What is the plan for the areas designated as needing treatment?
In mid-to-late May all grass or turf-containing areas on residential/business properties in each treatment zone (see maps for the Warm Springs and West State Street zones) will be treated by ISDA with a granular formulation of Acelepryn to prepare the grass to kill grubs as soon as they begin feeding. In mid-July the same areas will be treated with a granular formulation of Merit (Imidacloprid) to kill feeding grubs that escape the initial treatment or later-hatching grubs. Gardens and any areas not containing grass will not receive these treatments. This will be the bulk of treatment needed. If, during inspections, adult beetles feeding on foliage or clear signs of adult beetle feeding are observed those properties will receive a foliar spray of Tempo (beta-cyfluthrin) (if only ornamental or shade plants are present) or Carbaryl (if edible plants are on the property).
Though not new to the United States, the Japanese Beetle has never been found in Boise…until 2012. This highly destructive plant pest that can be very difficult and expensive to control. Feeding on grass roots, Japanese beetle grubs damage lawns, golf courses, and parks. Japanese beetle adults attack the foliage, flowers, or fruits of more than 300 different ornamental and agricultural plants. It is not a native insect to the USA, but was introduced to the eastern US many years ago, probably in a shipment of bulbs from Japan. Unfortunately, it has now made it's way into Boise, via some nursery stock from back east. Boise Parks & Recreation is assisting the Idaho State Department of Agriculture in an effort to eradicate the insect from Idaho. Eradication means eliminating it altogether, which can be time consuming.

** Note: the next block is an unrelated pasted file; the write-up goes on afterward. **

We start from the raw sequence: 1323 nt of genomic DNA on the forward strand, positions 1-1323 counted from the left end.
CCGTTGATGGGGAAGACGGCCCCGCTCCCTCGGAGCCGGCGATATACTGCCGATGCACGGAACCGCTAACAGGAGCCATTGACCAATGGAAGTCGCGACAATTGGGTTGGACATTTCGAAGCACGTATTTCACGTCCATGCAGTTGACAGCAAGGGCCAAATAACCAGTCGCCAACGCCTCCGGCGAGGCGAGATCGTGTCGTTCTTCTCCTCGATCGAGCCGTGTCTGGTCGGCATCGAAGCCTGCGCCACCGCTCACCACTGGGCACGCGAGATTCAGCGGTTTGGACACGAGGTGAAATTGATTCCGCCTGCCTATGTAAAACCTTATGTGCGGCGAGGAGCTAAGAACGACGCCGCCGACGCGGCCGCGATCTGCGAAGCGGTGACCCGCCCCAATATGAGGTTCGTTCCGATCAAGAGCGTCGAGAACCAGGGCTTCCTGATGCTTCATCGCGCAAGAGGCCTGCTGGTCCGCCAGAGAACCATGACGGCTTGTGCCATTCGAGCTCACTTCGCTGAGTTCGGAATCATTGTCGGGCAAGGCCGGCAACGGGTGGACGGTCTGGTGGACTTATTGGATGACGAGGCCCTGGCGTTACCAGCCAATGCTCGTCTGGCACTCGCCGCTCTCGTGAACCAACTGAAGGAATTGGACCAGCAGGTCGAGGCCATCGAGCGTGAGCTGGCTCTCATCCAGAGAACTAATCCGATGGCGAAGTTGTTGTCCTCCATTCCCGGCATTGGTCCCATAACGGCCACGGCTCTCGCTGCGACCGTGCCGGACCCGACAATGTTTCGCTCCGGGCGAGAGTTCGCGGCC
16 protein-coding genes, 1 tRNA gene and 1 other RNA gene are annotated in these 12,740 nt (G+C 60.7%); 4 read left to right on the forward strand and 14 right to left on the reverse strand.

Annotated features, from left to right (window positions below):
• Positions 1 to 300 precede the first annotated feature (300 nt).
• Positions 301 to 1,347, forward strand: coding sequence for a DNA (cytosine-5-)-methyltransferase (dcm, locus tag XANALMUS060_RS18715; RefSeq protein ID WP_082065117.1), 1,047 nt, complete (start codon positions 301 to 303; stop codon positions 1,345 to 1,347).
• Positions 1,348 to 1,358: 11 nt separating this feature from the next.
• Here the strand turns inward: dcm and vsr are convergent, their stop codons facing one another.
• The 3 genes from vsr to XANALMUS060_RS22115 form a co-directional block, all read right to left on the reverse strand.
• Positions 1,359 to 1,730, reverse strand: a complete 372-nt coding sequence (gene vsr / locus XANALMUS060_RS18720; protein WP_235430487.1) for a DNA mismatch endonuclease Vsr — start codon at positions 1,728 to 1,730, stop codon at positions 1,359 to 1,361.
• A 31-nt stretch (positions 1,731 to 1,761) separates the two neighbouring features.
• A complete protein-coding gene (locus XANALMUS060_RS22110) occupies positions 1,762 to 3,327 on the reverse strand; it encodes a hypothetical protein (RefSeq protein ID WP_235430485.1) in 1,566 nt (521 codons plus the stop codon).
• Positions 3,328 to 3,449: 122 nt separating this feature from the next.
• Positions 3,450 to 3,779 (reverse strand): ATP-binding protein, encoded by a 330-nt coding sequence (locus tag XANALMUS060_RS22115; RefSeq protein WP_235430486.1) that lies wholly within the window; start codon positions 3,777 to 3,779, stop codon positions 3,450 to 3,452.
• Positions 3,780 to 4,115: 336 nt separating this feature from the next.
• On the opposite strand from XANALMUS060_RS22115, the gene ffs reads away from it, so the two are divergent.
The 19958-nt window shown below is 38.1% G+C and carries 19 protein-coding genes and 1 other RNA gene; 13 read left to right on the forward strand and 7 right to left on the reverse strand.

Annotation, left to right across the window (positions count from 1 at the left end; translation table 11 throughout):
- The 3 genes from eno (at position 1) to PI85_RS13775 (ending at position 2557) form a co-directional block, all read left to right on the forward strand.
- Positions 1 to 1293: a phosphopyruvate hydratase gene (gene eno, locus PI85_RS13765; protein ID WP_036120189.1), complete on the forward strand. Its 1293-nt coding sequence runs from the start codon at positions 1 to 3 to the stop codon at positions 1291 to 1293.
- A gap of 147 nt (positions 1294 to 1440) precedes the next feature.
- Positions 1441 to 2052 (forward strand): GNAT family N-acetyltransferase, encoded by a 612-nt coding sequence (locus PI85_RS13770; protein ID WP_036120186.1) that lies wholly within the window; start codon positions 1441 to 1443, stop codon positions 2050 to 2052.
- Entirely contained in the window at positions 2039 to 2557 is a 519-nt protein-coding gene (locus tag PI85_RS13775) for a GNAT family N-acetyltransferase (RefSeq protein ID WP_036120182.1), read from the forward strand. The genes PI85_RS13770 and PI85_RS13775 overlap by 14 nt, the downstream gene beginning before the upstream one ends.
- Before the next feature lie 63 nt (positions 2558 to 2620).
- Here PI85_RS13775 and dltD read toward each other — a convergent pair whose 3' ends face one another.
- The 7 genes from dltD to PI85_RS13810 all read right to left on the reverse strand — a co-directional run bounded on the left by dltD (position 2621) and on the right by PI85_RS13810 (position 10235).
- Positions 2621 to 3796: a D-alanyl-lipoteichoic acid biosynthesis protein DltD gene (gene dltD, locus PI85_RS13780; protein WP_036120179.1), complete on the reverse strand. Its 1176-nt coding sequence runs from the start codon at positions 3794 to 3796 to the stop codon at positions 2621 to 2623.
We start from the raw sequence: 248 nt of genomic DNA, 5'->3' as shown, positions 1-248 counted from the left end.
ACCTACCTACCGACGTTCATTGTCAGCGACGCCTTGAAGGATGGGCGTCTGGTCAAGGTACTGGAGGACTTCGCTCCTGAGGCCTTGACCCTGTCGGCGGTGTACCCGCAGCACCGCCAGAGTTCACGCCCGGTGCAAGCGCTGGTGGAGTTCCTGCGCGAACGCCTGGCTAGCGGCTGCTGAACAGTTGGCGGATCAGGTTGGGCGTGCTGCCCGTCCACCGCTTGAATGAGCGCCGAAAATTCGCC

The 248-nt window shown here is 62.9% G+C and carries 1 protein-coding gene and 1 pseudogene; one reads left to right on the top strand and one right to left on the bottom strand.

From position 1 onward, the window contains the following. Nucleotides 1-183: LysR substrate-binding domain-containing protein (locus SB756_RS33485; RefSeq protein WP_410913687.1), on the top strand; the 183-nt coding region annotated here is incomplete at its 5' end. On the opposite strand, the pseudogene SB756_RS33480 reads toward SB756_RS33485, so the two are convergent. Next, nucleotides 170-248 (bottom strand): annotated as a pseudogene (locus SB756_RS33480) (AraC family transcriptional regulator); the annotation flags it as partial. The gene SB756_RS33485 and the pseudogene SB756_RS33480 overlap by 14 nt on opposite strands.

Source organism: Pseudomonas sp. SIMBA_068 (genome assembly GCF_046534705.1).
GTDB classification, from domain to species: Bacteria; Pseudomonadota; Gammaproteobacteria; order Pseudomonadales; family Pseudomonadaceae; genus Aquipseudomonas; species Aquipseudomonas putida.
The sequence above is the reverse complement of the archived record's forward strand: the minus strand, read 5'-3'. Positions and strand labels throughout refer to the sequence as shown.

Boise Parks & Recreation is working with Idaho State Department of Agriculture (ISDA) in efforts to eradicate Japanese Beetles from parks where adults have been captured. A second season of intensive treatment will begin in May. You can read more about affected areas of Boise and the eradication efforts at the ISDA website. A series of frequently asked questions (FAQs) are available on that website and in the link below. Currently, the insect is present in parts of east Boise, a smaller area off State Street, and in areas of Boise State University campus.
The eradication effort is not over. It may take several years to completely eliminate the pest. Allowing it to gain a permanent foothold could mean millions or billions in damages to landscape plants and the nursery industry and increased use of pesticides. Please continue to visit this web page for updated information and maps.
2014 Beetle Trap Locations and Captures (as of July 25th)
Japanese Beetle Information
ISDA Website about Japanese Beetle
Frequently Asked Questions (FAQs)
How to Identify a Japanese Beetle
Japanese Beetle Found in Boise, ISDA Press Release – August 2012
via Japanese Beetle Information – City of Boise.